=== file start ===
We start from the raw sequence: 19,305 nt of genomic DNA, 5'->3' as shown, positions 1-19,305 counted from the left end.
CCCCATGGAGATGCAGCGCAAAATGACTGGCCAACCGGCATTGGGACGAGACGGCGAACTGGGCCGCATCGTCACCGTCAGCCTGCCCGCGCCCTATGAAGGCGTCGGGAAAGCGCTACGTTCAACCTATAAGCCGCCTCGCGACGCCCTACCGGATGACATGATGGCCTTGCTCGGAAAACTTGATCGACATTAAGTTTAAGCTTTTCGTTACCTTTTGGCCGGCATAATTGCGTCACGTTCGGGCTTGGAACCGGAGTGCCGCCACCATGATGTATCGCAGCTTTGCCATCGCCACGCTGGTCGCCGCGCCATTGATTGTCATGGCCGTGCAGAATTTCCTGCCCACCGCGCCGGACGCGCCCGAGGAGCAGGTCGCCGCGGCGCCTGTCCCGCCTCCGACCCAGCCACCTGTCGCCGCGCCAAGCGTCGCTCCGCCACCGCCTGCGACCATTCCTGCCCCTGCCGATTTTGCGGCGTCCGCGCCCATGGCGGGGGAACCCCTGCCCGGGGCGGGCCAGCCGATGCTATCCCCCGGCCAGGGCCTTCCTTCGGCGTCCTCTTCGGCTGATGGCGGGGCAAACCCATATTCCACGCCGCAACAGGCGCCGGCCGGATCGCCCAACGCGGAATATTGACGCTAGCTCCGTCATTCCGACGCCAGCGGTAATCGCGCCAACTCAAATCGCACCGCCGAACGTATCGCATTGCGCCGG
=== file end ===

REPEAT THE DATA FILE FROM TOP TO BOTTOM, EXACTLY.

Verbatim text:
We start from the raw sequence: 19,305 nt of genomic DNA, 5'->3' as shown, positions 1-19,305 counted from the left end.
CCCCATGGAGATGCAGCGCAAAATGACTGGCCAACCGGCATTGGGACGAGACGGCGAACTGGGCCGCATCGTCACCGTCAGCCTGCCCGCGCCCTATGAAGGCGTCGGGAAAGCGCTACGTTCAACCTATAAGCCGCCTCGCGACGCCCTACCGGATGACATGATGGCCTTGCTCGGAAAACTTGATCGACATTAAGTTTAAGCTTTTCGTTACCTTTTGGCCGGCATAATTGCGTCACGTTCGGGCTTGGAACCGGAGTGCCGCCACCATGATGTATCGCAGCTTTGCCATCGCCACGCTGGTCGCCGCGCCATTGATTGTCATGGCCGTGCAGAATTTCCTGCCCACCGCGCCGGACGCGCCCGAGGAGCAGGTCGCCGCGGCGCCTGTCCCGCCTCCGACCCAGCCACCTGTCGCCGCGCCAAGCGTCGCTCCGCCACCGCCTGCGACCATTCCTGCCCCTGCCGATTTTGCGGCGTCCGCGCCCATGGCGGGGGAACCCCTGCCCGGGGCGGGCCAGCCGATGCTATCCCCCGGCCAGGGCCTTCCTTCGGCGTCCTCTTCGGCTGATGGCGGGGCAAACCCATATTCCACGCCGCAACAGGCGCCGGCCGGATCGCCCAACGCGGAATATTGACGCTAGCTCCGTCATTCCGACGCCAGCGGTAATCGCGCCAACTCAAATCGCACCGCCGAACGTATCGCATTGCGCCGG